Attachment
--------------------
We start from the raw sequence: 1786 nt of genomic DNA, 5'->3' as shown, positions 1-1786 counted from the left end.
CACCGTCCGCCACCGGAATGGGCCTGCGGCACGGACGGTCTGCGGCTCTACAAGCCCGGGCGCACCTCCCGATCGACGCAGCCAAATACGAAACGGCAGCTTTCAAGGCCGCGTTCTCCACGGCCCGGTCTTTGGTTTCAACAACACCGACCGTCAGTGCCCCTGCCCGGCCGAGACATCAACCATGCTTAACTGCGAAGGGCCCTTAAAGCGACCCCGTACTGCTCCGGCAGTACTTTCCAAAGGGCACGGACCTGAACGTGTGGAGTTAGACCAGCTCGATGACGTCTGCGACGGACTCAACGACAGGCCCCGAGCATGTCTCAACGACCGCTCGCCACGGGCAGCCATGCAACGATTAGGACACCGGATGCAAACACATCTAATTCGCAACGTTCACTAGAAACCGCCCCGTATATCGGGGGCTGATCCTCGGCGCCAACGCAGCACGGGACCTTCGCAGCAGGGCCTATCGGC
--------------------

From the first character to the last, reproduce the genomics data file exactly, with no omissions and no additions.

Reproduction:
We start from the raw sequence: 1786 nt of genomic DNA, 5'->3' as shown, positions 1-1786 counted from the left end.
CACCGTCCGCCACCGGAATGGGCCTGCGGCACGGACGGTCTGCGGCTCTACAAGCCCGGGCGCACCTCCCGATCGACGCAGCCAAATACGAAACGGCAGCTTTCAAGGCCGCGTTCTCCACGGCCCGGTCTTTGGTTTCAACAACACCGACCGTCAGTGCCCCTGCCCGGCCGAGACATCAACCATGCTTAACTGCGAAGGGCCCTTAAAGCGACCCCGTACTGCTCCGGCAGTACTTTCCAAAGGGCACGGACCTGAACGTGTGGAGTTAGACCAGCTCGATGACGTCTGCGACGGACTCAACGACAGGCCCCGAGCATGTCTCAACGACCGCTCGCCACGGGCAGCCATGCAACGATTAGGACACCGGATGCAAACACATCTAATTCGCAACGTTCACTAGAAACCGCCCCGTATATCGGGGGCTGATCCTCGGCGCCAACGCAGCACGGGACCTTCGCAGCAGGGCCTATCGGC